PORTLAND — It’s big and beautiful, light-filled, and colorful. The new Children’s Museum & Theatre of Maine is a sheer delight and guaranteed to put a smile on your face (and teach you a thing or two), no matter your age.
The three-floor, 30,000-square-foot facility, designed by Bruner/Cott Architects of Boston and located in the emerging Thompson’s Point waterfront area in Portland, opened June 24, and is expected to draw more than 200,000 visitors annually. More than $15 million was raised for the new museum (surpassing the initial goal of $14 million), which showcases the work of national exhibit designers and local artisans.
The fun begins before you even open the Museum & Theatre doors. There’s a half-acre outdoor space that includes a large picnic area overlooking Fore River, a labyrinth, and the fenced-in Outdoor Adventure area, where you can climb, dig, and build with natural materials. There’s also a teaching garden, a collaboration with Maine Audubon featuring indigenous Maine plants.
Welcome! The bright, multicolored lobby has a three-dimensional climbing structure with different levels for different ages, like a toddler crawl-through and a viewing tower for those who make it to the top. It also has an accessible transfer platform.
“A lot of attention was focused on accessibility,” says Julie Butcher Pezzino, executive director. “Our designers said we challenged them to make the museum as accessible and multigenerational as possible. We’ve taken it to new levels.”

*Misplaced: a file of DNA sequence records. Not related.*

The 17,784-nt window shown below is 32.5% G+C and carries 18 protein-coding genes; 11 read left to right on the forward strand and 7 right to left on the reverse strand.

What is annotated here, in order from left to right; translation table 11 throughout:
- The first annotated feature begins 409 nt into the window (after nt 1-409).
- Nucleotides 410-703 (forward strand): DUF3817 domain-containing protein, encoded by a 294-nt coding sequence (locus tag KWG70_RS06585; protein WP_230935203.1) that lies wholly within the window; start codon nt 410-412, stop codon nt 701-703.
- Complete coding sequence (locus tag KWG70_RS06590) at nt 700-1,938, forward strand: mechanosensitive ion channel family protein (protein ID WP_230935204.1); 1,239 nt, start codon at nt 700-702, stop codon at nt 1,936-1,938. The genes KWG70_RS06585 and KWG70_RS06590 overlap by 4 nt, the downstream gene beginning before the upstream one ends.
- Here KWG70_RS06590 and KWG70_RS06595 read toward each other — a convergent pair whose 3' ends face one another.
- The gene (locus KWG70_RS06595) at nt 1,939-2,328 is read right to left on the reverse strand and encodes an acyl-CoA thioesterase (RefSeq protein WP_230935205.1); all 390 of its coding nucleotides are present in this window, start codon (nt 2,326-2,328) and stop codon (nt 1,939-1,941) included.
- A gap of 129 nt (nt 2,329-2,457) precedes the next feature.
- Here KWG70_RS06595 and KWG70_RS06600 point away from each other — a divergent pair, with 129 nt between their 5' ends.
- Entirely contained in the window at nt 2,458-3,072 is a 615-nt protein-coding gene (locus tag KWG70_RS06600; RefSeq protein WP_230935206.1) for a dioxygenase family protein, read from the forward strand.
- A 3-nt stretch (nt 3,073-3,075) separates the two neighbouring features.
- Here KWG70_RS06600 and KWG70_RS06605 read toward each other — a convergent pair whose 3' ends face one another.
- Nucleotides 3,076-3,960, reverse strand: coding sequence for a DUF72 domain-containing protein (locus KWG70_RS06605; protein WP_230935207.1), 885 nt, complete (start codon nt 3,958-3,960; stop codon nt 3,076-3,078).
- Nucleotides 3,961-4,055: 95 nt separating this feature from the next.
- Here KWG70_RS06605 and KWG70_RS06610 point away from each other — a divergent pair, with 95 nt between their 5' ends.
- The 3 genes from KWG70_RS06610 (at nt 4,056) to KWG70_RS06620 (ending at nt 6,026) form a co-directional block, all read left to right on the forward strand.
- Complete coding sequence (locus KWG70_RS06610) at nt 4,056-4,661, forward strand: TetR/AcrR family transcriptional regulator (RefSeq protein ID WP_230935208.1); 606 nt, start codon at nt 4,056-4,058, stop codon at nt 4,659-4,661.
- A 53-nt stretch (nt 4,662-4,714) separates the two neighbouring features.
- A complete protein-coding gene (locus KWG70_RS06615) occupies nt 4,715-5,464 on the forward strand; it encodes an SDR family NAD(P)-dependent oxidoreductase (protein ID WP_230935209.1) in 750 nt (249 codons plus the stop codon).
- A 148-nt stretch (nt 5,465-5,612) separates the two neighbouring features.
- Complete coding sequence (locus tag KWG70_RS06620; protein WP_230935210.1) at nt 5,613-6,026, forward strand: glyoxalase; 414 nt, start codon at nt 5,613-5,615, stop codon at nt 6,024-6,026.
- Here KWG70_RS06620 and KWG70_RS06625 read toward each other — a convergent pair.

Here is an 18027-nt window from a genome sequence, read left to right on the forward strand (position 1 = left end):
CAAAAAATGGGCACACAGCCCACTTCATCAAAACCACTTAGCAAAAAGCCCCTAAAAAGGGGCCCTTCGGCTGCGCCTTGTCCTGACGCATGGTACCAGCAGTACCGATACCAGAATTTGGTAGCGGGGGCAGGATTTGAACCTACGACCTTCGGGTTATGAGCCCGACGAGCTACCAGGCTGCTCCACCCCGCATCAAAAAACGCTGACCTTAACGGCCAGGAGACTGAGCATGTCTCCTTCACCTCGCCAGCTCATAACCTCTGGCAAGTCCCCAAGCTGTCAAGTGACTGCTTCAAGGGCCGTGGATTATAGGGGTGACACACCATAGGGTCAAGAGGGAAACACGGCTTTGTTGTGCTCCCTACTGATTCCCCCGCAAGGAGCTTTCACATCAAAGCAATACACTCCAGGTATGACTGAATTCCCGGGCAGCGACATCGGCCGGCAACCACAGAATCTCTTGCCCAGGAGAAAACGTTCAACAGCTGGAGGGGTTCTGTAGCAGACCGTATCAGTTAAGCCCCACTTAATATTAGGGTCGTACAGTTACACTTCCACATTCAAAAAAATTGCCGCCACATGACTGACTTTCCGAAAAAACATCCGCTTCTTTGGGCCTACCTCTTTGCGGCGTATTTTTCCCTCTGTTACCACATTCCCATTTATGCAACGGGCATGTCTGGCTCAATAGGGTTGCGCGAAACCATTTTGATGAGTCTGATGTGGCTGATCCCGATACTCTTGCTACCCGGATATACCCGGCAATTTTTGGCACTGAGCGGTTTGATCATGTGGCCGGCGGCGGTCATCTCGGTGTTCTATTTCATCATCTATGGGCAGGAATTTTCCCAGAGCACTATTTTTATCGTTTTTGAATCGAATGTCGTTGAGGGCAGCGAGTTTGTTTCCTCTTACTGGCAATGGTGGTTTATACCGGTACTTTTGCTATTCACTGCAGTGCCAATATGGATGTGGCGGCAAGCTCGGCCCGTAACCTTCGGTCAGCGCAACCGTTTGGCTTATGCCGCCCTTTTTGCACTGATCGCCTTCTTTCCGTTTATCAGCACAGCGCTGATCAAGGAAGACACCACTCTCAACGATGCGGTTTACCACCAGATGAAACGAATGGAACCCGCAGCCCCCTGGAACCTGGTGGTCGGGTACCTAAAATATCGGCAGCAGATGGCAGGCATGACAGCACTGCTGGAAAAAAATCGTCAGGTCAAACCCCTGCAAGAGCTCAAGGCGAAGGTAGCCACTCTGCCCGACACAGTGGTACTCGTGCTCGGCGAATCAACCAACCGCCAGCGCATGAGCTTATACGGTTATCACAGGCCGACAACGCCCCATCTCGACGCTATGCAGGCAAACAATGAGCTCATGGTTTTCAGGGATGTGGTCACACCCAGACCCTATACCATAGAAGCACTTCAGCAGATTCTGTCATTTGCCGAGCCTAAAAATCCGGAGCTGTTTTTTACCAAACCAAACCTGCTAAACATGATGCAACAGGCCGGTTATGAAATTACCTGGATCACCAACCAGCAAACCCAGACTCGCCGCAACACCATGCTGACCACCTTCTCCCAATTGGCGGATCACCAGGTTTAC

Also, on the first floor is Maddy’s Theatre, a new state-of-the-art facility, which is now home to the oldest, continuously operating children’s theater program in the country. It has 89 fixed seats, and additional space for those who use wheelchairs. There’s a tech booth where older children can get involved with the behind-the-scenes mechanics of production, and an observation viewing gallery where sensitive visitors can control sight and sound levels. The theaters produce three, family-friendly, professional actor shows this summer through mid-October.
Role playing takes center stage on the second floor in Our Neighborhood, where you can climb aboard the Downeaster train, listen to incoming pilots in the traffic control center, slide down the pole in the fire truck, and cook and sell lobster at the lobster shack. Also, on the second floor is the Lunder Arts & Culture Gallery, with the centerpiece exhibit, developed in partnership with the Indigo Arts Alliance, featuring Maine author Ashley Bryan’s “Beautiful Blackbird” story, “We love the message of this beautiful folktale, that Black is beautiful and the importance of appreciating our differences,” says Pezzino.
Visitors are invited to “walk into the book.” Large fabric book pages are on display, with gesture animation software. In other words, wave your hands and the birds in the story interact with you. Other components include a Share Your Story kiosk, where children are encouraged to record their own story about what makes them special, an exhibit of art from children’s books, and a demonstration kitchen. “Food plays such a role in celebrating diversity and different cultures that this commercial demonstration kitchen was very important to us,” says Pezzino.